- Written by webmin
Inspired by our recent post on the Kaiser articulated aluminum/magnesium bus, frequent blog contributor Gene Herman sent us a couple photos of another Santa Fe Trailways bus made out of an unusual material: plywood. Gene writes:
Built out of plywood during WW II in Santa Fe’s Wichita, KS., shops to conserve valuable war materiel, the Victory Liner was used to transport civilian employees to military arms factories during the war. It had a passenger capacity of 117. Don’t know anything about the mechanicals, unfortunately.
This shot only adds to the confusion about the mechanicals of the bus. Did the driver sit in the center and swing with the tractor unit, or did the Santa Fe folks figure out some sort of hydraulic steering setup that allowed the driver to sit atop the cab? The normally knowledgeable denizens of the Hank’s Truck Pictures forum and the BusTalk forum weren’t able to provide answers. Nor were they able to tell us about its ultimate fate, though we can guess that a plywood-bodied vehicle has a very limited lifespan.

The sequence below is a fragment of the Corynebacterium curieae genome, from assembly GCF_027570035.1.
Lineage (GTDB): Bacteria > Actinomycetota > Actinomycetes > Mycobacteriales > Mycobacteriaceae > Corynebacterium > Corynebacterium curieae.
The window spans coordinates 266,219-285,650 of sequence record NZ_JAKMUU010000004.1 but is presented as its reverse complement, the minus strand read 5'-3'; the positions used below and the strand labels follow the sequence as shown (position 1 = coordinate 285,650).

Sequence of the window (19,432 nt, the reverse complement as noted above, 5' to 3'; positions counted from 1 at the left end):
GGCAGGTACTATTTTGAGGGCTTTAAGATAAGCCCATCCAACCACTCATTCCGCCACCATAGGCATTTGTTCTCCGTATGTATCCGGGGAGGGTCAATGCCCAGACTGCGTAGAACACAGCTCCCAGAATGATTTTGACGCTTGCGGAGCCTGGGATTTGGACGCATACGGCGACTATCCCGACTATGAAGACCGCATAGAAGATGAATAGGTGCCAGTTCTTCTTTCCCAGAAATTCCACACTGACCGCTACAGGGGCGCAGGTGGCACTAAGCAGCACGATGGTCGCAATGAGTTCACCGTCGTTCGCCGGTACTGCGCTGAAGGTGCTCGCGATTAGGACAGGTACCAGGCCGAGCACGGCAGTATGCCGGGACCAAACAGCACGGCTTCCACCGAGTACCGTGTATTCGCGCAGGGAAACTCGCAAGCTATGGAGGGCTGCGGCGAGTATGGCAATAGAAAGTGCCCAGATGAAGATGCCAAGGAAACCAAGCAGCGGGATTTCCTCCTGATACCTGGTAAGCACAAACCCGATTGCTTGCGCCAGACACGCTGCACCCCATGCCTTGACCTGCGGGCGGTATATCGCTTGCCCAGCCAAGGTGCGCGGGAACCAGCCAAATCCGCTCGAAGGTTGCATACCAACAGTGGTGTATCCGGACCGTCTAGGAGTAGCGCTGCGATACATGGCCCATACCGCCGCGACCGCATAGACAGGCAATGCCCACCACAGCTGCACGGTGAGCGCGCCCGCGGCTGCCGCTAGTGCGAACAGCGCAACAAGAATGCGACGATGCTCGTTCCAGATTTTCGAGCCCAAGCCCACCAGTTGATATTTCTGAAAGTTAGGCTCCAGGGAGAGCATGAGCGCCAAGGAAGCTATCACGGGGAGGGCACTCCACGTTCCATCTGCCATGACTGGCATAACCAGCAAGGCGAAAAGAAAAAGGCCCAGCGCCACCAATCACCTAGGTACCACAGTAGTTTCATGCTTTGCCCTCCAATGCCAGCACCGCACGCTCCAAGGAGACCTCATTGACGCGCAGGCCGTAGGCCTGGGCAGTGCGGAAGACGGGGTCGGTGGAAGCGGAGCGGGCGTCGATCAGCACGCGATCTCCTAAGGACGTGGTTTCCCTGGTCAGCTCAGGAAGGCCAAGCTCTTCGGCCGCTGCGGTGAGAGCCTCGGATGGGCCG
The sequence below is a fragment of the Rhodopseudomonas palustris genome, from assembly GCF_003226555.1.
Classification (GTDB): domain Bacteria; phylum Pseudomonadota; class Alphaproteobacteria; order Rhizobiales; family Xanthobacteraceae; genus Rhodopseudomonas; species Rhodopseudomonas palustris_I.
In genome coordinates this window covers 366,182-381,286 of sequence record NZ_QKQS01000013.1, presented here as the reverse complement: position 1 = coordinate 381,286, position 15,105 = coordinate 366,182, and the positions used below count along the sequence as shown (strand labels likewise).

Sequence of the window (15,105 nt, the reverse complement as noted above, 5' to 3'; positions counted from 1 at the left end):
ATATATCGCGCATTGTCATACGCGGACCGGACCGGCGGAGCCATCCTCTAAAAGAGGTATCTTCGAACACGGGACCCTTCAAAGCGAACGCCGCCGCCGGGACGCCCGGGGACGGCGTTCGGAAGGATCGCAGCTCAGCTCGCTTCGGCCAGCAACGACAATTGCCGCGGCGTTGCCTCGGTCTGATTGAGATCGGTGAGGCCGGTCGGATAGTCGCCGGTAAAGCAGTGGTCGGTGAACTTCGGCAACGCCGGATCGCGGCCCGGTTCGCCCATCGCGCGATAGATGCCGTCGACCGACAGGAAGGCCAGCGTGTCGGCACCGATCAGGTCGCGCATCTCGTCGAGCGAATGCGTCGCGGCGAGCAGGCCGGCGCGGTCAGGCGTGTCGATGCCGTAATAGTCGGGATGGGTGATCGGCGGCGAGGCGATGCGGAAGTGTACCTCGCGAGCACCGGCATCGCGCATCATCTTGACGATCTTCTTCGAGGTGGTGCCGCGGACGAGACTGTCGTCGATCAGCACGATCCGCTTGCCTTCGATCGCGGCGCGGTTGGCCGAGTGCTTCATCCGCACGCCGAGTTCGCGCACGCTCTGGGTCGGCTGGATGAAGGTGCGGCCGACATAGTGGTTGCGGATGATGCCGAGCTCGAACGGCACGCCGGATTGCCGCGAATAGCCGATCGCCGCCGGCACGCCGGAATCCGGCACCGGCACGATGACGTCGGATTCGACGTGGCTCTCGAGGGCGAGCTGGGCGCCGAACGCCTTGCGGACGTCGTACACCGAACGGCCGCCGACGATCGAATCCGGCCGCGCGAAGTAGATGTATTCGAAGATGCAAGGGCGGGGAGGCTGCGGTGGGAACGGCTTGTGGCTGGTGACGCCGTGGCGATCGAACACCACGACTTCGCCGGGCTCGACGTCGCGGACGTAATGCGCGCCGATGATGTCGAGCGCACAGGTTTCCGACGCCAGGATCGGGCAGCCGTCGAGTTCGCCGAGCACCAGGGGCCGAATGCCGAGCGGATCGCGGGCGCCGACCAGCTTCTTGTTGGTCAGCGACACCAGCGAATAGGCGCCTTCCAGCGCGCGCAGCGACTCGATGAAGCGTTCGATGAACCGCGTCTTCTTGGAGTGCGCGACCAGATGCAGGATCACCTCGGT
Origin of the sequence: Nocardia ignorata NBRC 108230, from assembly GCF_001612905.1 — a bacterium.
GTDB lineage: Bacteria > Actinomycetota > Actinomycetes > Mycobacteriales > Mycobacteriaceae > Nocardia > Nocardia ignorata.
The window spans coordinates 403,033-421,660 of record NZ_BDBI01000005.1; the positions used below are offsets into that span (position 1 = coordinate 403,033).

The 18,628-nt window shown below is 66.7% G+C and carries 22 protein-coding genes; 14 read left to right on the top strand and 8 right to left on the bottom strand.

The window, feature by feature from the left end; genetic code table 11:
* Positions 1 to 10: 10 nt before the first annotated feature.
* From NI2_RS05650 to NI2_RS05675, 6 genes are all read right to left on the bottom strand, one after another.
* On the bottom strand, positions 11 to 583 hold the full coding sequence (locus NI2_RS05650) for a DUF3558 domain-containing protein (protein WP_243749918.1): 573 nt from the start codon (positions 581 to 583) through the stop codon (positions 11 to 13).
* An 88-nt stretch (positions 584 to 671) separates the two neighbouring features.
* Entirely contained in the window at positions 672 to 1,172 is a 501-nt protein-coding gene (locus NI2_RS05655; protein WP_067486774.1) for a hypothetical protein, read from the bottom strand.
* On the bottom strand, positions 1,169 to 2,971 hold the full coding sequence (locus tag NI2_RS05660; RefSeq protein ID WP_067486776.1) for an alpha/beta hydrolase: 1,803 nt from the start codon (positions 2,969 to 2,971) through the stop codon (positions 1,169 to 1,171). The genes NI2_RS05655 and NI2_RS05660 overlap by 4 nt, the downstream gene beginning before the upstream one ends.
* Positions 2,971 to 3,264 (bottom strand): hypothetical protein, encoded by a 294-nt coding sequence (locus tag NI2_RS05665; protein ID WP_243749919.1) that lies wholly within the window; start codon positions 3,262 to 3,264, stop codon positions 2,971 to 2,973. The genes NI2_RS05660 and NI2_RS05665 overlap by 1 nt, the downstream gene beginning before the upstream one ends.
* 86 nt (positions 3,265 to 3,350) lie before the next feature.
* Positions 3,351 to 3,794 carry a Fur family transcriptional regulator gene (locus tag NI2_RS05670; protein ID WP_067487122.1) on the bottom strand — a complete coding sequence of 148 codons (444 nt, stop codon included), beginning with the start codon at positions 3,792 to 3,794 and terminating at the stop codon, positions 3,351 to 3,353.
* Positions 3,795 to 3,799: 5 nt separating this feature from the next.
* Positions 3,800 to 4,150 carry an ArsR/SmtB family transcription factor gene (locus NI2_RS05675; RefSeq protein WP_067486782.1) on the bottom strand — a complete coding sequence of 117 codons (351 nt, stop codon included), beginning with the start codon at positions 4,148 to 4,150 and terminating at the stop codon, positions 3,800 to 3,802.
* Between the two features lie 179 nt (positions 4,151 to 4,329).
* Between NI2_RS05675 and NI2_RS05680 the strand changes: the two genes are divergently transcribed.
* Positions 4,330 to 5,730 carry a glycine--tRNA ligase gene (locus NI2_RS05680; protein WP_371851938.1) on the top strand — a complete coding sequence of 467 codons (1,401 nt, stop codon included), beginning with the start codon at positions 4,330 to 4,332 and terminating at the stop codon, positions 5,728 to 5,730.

We weren’t able to dig up much more. According to one contemporary newspaper account, the Victory Liner was the largest bus in the world and could be directly attributed to Gene Allen, the general manager of Santa Fe Trailways at the time. Allen also had a hand in converting a couple two-story sleeper buses into transport buses for the war effort, expanding their capacities from 40 to 54. Where exactly they traveled was left rather vague in both that article and in a series of ads that ran in newspapers across the Midwest such as the one above, taken from the December 31, 1942, issue of the Chillicothe (Missouri) Constitution-Tribune.